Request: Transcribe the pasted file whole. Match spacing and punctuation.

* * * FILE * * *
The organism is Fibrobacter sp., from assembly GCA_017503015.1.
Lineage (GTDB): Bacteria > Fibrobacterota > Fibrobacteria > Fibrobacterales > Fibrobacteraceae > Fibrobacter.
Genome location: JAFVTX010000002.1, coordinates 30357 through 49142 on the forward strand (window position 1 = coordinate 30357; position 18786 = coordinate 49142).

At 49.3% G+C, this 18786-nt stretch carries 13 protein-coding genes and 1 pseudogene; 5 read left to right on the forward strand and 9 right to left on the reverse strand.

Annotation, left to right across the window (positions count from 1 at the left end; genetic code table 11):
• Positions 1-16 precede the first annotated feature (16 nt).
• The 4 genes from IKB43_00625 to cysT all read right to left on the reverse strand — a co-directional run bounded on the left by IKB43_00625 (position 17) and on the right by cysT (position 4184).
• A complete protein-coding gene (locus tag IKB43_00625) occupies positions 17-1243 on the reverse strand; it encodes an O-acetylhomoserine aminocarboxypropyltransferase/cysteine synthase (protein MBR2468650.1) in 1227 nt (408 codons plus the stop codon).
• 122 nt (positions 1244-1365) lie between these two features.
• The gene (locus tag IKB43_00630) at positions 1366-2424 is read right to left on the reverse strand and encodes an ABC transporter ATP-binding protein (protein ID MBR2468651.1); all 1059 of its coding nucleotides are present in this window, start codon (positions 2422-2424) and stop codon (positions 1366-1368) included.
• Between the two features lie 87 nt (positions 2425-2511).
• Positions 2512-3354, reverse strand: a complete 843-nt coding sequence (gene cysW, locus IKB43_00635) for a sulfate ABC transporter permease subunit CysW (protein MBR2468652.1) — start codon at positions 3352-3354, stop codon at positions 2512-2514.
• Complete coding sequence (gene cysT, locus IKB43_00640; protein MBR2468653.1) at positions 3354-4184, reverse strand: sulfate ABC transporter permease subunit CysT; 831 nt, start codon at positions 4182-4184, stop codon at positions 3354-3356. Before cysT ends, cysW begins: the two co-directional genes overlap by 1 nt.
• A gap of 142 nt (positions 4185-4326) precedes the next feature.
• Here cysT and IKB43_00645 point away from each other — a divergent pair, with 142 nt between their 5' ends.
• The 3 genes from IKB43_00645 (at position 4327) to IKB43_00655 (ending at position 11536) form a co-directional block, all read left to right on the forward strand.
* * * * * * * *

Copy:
The organism is Fibrobacter sp., from assembly GCA_017503015.1.
Lineage (GTDB): Bacteria > Fibrobacterota > Fibrobacteria > Fibrobacterales > Fibrobacteraceae > Fibrobacter.
Genome location: JAFVTX010000002.1, coordinates 30357 through 49142 on the forward strand (window position 1 = coordinate 30357; position 18786 = coordinate 49142).

At 49.3% G+C, this 18786-nt stretch carries 13 protein-coding genes and 1 pseudogene; 5 read left to right on the forward strand and 9 right to left on the reverse strand.

Annotation, left to right across the window (positions count from 1 at the left end; genetic code table 11):
• Positions 1-16 precede the first annotated feature (16 nt).
• The 4 genes from IKB43_00625 to cysT all read right to left on the reverse strand — a co-directional run bounded on the left by IKB43_00625 (position 17) and on the right by cysT (position 4184).
• A complete protein-coding gene (locus tag IKB43_00625) occupies positions 17-1243 on the reverse strand; it encodes an O-acetylhomoserine aminocarboxypropyltransferase/cysteine synthase (protein MBR2468650.1) in 1227 nt (408 codons plus the stop codon).
• 122 nt (positions 1244-1365) lie between these two features.
• The gene (locus tag IKB43_00630) at positions 1366-2424 is read right to left on the reverse strand and encodes an ABC transporter ATP-binding protein (protein ID MBR2468651.1); all 1059 of its coding nucleotides are present in this window, start codon (positions 2422-2424) and stop codon (positions 1366-1368) included.
• Between the two features lie 87 nt (positions 2425-2511).
• Positions 2512-3354, reverse strand: a complete 843-nt coding sequence (gene cysW, locus IKB43_00635) for a sulfate ABC transporter permease subunit CysW (protein MBR2468652.1) — start codon at positions 3352-3354, stop codon at positions 2512-2514.
• Complete coding sequence (gene cysT, locus IKB43_00640; protein MBR2468653.1) at positions 3354-4184, reverse strand: sulfate ABC transporter permease subunit CysT; 831 nt, start codon at positions 4182-4184, stop codon at positions 3354-3356. Before cysT ends, cysW begins: the two co-directional genes overlap by 1 nt.
• A gap of 142 nt (positions 4185-4326) precedes the next feature.
• Here cysT and IKB43_00645 point away from each other — a divergent pair, with 142 nt between their 5' ends.
• The 3 genes from IKB43_00645 (at position 4327) to IKB43_00655 (ending at position 11536) form a co-directional block, all read left to right on the forward strand.